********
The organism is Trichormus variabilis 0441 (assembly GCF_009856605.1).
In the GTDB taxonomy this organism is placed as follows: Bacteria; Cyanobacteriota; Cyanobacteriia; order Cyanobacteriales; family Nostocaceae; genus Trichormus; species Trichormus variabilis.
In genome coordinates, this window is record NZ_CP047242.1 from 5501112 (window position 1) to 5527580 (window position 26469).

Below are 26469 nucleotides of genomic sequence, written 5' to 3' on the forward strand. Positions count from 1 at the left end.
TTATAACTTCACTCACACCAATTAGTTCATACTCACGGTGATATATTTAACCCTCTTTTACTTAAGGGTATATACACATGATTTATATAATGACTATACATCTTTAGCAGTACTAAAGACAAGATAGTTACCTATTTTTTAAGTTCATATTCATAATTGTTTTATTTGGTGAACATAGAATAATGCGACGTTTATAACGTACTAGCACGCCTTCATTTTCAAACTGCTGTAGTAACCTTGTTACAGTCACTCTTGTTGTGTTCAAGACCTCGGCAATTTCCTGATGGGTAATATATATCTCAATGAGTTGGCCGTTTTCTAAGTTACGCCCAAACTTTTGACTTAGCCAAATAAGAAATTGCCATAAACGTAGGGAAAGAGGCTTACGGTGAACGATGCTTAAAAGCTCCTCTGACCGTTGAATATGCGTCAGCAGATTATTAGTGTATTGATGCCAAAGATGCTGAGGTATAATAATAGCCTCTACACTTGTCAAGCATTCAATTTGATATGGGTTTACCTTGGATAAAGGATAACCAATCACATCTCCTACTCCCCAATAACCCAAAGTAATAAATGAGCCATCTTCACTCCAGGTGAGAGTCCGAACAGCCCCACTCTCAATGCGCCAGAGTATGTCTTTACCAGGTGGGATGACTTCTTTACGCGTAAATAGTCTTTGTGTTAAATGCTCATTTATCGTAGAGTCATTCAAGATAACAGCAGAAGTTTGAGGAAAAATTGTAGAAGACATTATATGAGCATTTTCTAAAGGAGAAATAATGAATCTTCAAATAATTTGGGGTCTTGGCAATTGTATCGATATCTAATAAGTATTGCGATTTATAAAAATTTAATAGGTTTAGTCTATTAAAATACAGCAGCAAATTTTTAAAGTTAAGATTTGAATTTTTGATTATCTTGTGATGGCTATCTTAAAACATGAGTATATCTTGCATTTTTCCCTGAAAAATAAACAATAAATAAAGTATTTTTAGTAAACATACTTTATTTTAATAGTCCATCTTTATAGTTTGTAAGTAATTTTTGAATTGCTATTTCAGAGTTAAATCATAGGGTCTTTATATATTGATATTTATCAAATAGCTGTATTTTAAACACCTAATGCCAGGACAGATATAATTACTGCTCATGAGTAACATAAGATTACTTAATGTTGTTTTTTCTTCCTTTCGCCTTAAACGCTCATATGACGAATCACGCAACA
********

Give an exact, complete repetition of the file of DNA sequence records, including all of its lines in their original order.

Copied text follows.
The organism is Trichormus variabilis 0441 (assembly GCF_009856605.1).
In the GTDB taxonomy this organism is placed as follows: Bacteria; Cyanobacteriota; Cyanobacteriia; order Cyanobacteriales; family Nostocaceae; genus Trichormus; species Trichormus variabilis.
In genome coordinates, this window is record NZ_CP047242.1 from 5501112 (window position 1) to 5527580 (window position 26469).

Below are 26469 nucleotides of genomic sequence, written 5' to 3' on the forward strand. Positions count from 1 at the left end.
TTATAACTTCACTCACACCAATTAGTTCATACTCACGGTGATATATTTAACCCTCTTTTACTTAAGGGTATATACACATGATTTATATAATGACTATACATCTTTAGCAGTACTAAAGACAAGATAGTTACCTATTTTTTAAGTTCATATTCATAATTGTTTTATTTGGTGAACATAGAATAATGCGACGTTTATAACGTACTAGCACGCCTTCATTTTCAAACTGCTGTAGTAACCTTGTTACAGTCACTCTTGTTGTGTTCAAGACCTCGGCAATTTCCTGATGGGTAATATATATCTCAATGAGTTGGCCGTTTTCTAAGTTACGCCCAAACTTTTGACTTAGCCAAATAAGAAATTGCCATAAACGTAGGGAAAGAGGCTTACGGTGAACGATGCTTAAAAGCTCCTCTGACCGTTGAATATGCGTCAGCAGATTATTAGTGTATTGATGCCAAAGATGCTGAGGTATAATAATAGCCTCTACACTTGTCAAGCATTCAATTTGATATGGGTTTACCTTGGATAAAGGATAACCAATCACATCTCCTACTCCCCAATAACCCAAAGTAATAAATGAGCCATCTTCACTCCAGGTGAGAGTCCGAACAGCCCCACTCTCAATGCGCCAGAGTATGTCTTTACCAGGTGGGATGACTTCTTTACGCGTAAATAGTCTTTGTGTTAAATGCTCATTTATCGTAGAGTCATTCAAGATAACAGCAGAAGTTTGAGGAAAAATTGTAGAAGACATTATATGAGCATTTTCTAAAGGAGAAATAATGAATCTTCAAATAATTTGGGGTCTTGGCAATTGTATCGATATCTAATAAGTATTGCGATTTATAAAAATTTAATAGGTTTAGTCTATTAAAATACAGCAGCAAATTTTTAAAGTTAAGATTTGAATTTTTGATTATCTTGTGATGGCTATCTTAAAACATGAGTATATCTTGCATTTTTCCCTGAAAAATAAACAATAAATAAAGTATTTTTAGTAAACATACTTTATTTTAATAGTCCATCTTTATAGTTTGTAAGTAATTTTTGAATTGCTATTTCAGAGTTAAATCATAGGGTCTTTATATATTGATATTTATCAAATAGCTGTATTTTAAACACCTAATGCCAGGACAGATATAATTACTGCTCATGAGTAACATAAGATTACTTAATGTTGTTTTTTCTTCCTTTCGCCTTAAACGCTCATATGACGAATCACGCAACA